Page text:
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Human Resources

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Employment and Labor Laws: A Primer
7/22/2010
Article Resource
Summary:

Every entrepreneur needs to know what federal and state employment and labor laws and regulations say about hiring, firing, compensation and discrimination.

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Entrepreneurial Hiring: Think Salesmanship
Sack Andy
11/1/1998
Article Resource
Summary:

In today's extremely tight labor market, small-company employers must approach hiring just as they approach selling. To lure able and enthusiastic candidates, the author writes, a CEO should consider such steps as contacting reluctant candidates personally, offering equity compensation to augment salaries, and sending welcoming gifts like fruit baskets. Of particular note is a discussion of factors the author says "count" in the sales-whoops!-the hiring process.

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Entrepreneurial Retention: It's a Vision Thing
Goncalves Gabriel
11/1/1998
Article Resource
Summary:

If you think hiring is tough in today's tight labor market, you should figure that retaining people is even tougher. To keep employees, small-company owners must provide more than just competitive compensation packages, the author writes. What really makes the difference is a CEO's ability to communicate an organizational vision and to recognize the people who translate that vision into revenue and profit.

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Entrepreneurs Struggle To Hand Over the Reins
11/1/2005
Summary:

A husband-and-wife team who founded an Internet telecommunications company began to tackle one of the toughest challenges facing them: They looked to find a CEO, a replacement for themselves as heads of the business.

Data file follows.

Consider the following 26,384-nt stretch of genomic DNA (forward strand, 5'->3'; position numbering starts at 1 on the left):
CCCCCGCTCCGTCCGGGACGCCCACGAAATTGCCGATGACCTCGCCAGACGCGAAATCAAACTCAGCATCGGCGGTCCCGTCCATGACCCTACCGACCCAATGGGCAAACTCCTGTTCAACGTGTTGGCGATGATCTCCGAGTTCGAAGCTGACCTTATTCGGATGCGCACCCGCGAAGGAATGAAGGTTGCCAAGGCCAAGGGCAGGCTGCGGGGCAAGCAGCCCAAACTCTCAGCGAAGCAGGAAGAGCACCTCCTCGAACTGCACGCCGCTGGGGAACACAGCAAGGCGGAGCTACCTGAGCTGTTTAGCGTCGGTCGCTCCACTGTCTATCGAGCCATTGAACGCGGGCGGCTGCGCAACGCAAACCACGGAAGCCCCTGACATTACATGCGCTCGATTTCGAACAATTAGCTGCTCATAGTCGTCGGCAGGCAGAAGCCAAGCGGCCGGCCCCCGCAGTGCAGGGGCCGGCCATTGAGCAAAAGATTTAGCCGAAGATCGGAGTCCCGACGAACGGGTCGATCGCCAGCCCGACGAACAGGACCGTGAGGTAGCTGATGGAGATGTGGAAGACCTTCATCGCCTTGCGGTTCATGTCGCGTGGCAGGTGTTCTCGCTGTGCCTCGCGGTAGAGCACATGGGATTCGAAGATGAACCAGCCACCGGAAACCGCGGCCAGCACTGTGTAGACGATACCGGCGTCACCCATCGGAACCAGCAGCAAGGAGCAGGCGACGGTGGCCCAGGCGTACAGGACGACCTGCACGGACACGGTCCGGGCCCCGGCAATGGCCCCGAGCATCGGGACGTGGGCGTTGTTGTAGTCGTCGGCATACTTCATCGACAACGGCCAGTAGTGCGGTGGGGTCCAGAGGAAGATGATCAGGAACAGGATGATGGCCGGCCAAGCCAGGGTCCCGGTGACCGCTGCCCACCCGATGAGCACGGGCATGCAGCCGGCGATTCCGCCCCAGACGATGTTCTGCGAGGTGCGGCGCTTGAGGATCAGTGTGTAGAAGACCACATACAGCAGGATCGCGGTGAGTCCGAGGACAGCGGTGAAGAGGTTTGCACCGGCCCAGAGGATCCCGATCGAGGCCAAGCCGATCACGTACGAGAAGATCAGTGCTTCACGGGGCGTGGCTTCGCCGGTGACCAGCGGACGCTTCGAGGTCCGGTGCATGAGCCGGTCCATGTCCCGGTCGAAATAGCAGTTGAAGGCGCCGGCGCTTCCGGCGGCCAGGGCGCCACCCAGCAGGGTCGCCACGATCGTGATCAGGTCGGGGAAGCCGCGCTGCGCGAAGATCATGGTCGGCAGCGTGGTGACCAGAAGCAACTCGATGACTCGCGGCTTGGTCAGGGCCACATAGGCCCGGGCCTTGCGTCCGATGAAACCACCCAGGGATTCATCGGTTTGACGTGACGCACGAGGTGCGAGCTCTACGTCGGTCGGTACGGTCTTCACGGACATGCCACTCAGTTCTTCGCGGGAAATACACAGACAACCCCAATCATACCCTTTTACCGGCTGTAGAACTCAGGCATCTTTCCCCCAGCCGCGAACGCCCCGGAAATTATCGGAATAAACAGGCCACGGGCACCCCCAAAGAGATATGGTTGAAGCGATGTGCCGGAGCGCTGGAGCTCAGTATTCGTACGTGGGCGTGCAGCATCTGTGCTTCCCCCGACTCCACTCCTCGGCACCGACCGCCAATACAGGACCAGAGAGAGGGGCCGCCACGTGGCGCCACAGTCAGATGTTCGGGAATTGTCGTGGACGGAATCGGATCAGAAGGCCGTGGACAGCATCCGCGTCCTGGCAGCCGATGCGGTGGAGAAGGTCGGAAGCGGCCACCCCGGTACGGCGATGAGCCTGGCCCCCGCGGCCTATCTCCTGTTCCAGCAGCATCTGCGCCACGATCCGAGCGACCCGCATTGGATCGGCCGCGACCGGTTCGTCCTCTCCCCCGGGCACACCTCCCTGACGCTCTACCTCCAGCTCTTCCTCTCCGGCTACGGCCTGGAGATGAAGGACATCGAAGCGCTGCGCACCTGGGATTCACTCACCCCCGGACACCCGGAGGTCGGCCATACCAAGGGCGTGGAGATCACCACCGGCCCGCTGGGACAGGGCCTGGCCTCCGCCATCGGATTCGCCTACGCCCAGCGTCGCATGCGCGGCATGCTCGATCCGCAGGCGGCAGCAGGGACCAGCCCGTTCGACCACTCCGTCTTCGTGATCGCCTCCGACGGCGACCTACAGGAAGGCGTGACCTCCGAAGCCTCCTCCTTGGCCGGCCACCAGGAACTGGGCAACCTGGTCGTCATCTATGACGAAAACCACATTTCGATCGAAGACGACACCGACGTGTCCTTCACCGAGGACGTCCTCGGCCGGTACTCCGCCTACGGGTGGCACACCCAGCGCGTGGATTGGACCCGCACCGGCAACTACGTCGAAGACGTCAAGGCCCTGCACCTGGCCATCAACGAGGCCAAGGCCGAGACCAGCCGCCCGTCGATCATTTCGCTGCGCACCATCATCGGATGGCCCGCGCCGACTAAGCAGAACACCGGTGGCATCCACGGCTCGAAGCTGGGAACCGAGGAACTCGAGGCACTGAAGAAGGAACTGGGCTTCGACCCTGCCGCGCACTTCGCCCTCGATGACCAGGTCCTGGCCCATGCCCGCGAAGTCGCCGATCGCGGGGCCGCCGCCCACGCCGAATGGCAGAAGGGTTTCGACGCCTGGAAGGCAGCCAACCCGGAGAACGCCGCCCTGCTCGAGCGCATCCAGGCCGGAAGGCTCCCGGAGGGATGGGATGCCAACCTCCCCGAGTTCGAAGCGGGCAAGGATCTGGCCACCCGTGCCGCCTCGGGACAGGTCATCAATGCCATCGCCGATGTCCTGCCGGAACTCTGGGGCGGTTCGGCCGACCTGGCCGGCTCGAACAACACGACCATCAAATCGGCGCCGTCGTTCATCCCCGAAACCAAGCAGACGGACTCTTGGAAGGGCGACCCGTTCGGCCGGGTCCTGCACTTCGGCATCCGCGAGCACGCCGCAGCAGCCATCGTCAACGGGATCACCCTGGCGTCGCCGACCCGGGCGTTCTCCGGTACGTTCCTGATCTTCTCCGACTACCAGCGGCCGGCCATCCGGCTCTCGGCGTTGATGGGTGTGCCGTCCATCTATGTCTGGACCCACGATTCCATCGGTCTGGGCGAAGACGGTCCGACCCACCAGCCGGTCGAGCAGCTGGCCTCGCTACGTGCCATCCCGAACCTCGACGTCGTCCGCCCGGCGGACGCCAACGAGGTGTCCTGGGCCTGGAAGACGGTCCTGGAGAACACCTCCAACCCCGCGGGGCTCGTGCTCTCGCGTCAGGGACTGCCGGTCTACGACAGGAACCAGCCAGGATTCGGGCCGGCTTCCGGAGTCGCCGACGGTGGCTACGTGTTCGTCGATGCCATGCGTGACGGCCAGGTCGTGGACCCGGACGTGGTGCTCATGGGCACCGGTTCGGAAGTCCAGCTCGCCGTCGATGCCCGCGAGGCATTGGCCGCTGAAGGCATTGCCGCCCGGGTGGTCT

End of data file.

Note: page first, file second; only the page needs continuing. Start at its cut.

Go To Source (www.startupjournal.com)
Entrepreneurs, Hire the Disabled
Herwick Rebecca
3/15/2004
Article Resource
Summary:

Hiring the disabled allows entrepreneurs greater productivity, lower labor costs, and lucrative tax benefits, in addition to engendering goodwill, says a company founder who employs brain-injured workers.

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Entrepreneurship and the Workforce
Policy Dialogue on Entrepreneurship
1/1/0001
Article Resource
Summary:

A growing economy constantly creates new job opportunities in new sectors, but also displaces and even destroys existing jobs. The workforce in an entrepreneurial economy must always evolve as well. Government efforts to protect jobs are often misguided, hindering growth and new job creation. Pro-growth workforce rules should instead focus on developing worker skills, allowing maximum hiring and layoff flexibility, and focus adjustment efforts on getting displaced workers into new jobs as soon as possible. Small firms employ half of all private sector employees and create 60-80 percent of net new jobs in the U.S., according to the SBA. Labor rules are one of the largest barriers to entrepreneurial ventures. The World Bank’s cross-country comparison of labor regulations shows lower job creation where workplace rules are more rigid. Labor rules must move beyond the early 20th century framework of management versus labor and encourage new firm formation as well as a dynamic, not static, worker.

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Establishing a Scientific Advisory Board
Roth Duane J
5/1/2006
Article Resource
Summary:

With board directors focusing more time on financial compliance, this author asserts life sciences and technology companies often neglect management of their technology-based product development. Entrepreneurs should establish scientific advisory boards to provide them with expert technology oversight and also to provide their formal boards with objective overviews of company technology.

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Ethical Manipulation: Entrepreneurial Non-Cash Compensation
Stewart Larry R
10/22/2003
Article Resource
Summary:

Resource Abstract

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Executive Compensation in My Investor Controlled Company
Babinec Martin
6/6/2007
Article Resource
Summary:

Entrepreneurs struggle with how much to pay themselves and the need to use financial resources to ignite growth versus reaping cash rewards for their own labors. Once outside equity investors are involved, the struggle and decision passes to board members. This founding entrepreneur, minority shareholder in his own company, shares what has worked for his company.

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Fifty-two Percent of Workers Plan to Quit Within Two Years
3/13/2007
Summary:

Research shows that nearly 50 percent of workers don't have performance goals that can be objectively measured. A lack of clear objectives can lead to workplace dissatisfaction and an increase in turnover rates. This article suggests a number of communication strategies to address the problem.

Go To Source (communicationnation.blogspot.com)

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